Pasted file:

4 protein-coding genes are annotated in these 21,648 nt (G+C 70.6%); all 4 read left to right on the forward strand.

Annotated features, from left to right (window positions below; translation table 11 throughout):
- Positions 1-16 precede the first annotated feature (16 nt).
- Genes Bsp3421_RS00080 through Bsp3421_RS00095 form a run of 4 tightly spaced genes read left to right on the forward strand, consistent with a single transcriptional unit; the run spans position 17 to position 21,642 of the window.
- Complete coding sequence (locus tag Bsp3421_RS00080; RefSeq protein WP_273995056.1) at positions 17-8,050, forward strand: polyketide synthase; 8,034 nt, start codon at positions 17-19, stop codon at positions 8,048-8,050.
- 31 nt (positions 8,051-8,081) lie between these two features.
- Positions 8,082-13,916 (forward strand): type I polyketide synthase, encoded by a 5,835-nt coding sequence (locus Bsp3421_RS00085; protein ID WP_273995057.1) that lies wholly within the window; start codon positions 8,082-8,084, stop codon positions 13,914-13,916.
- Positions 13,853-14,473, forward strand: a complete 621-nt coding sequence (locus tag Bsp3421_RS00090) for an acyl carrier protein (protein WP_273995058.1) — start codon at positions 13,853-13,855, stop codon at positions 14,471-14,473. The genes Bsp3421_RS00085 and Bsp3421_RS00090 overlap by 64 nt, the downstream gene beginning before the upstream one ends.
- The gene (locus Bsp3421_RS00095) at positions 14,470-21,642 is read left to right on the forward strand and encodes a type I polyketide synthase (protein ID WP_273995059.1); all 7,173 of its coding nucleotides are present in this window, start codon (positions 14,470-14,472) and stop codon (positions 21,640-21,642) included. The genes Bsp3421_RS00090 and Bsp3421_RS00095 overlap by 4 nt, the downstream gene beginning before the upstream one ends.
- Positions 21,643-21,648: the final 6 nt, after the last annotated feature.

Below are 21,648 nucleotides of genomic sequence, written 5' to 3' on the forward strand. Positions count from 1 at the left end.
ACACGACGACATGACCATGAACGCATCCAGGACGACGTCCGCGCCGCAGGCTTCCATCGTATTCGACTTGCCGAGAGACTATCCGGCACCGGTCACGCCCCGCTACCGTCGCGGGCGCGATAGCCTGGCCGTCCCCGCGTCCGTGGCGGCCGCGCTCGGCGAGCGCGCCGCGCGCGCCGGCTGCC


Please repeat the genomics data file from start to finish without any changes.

4 protein-coding genes are annotated in these 21,648 nt (G+C 70.6%); all 4 read left to right on the forward strand.

Annotated features, from left to right (window positions below; translation table 11 throughout):
- Positions 1-16 precede the first annotated feature (16 nt).
- Genes Bsp3421_RS00080 through Bsp3421_RS00095 form a run of 4 tightly spaced genes read left to right on the forward strand, consistent with a single transcriptional unit; the run spans position 17 to position 21,642 of the window.
- Complete coding sequence (locus tag Bsp3421_RS00080; RefSeq protein WP_273995056.1) at positions 17-8,050, forward strand: polyketide synthase; 8,034 nt, start codon at positions 17-19, stop codon at positions 8,048-8,050.
- 31 nt (positions 8,051-8,081) lie between these two features.
- Positions 8,082-13,916 (forward strand): type I polyketide synthase, encoded by a 5,835-nt coding sequence (locus Bsp3421_RS00085; protein ID WP_273995057.1) that lies wholly within the window; start codon positions 8,082-8,084, stop codon positions 13,914-13,916.
- Positions 13,853-14,473, forward strand: a complete 621-nt coding sequence (locus tag Bsp3421_RS00090) for an acyl carrier protein (protein WP_273995058.1) — start codon at positions 13,853-13,855, stop codon at positions 14,471-14,473. The genes Bsp3421_RS00085 and Bsp3421_RS00090 overlap by 64 nt, the downstream gene beginning before the upstream one ends.
- The gene (locus Bsp3421_RS00095) at positions 14,470-21,642 is read left to right on the forward strand and encodes a type I polyketide synthase (protein ID WP_273995059.1); all 7,173 of its coding nucleotides are present in this window, start codon (positions 14,470-14,472) and stop codon (positions 21,640-21,642) included. The genes Bsp3421_RS00090 and Bsp3421_RS00095 overlap by 4 nt, the downstream gene beginning before the upstream one ends.
- Positions 21,643-21,648: the final 6 nt, after the last annotated feature.

Below are 21,648 nucleotides of genomic sequence, written 5' to 3' on the forward strand. Positions count from 1 at the left end.
ACACGACGACATGACCATGAACGCATCCAGGACGACGTCCGCGCCGCAGGCTTCCATCGTATTCGACTTGCCGAGAGACTATCCGGCACCGGTCACGCCCCGCTACCGTCGCGGGCGCGATAGCCTGGCCGTCCCCGCGTCCGTGGCGGCCGCGCTCGGCGAGCGCGCCGCGCGCGCCGGCTGCC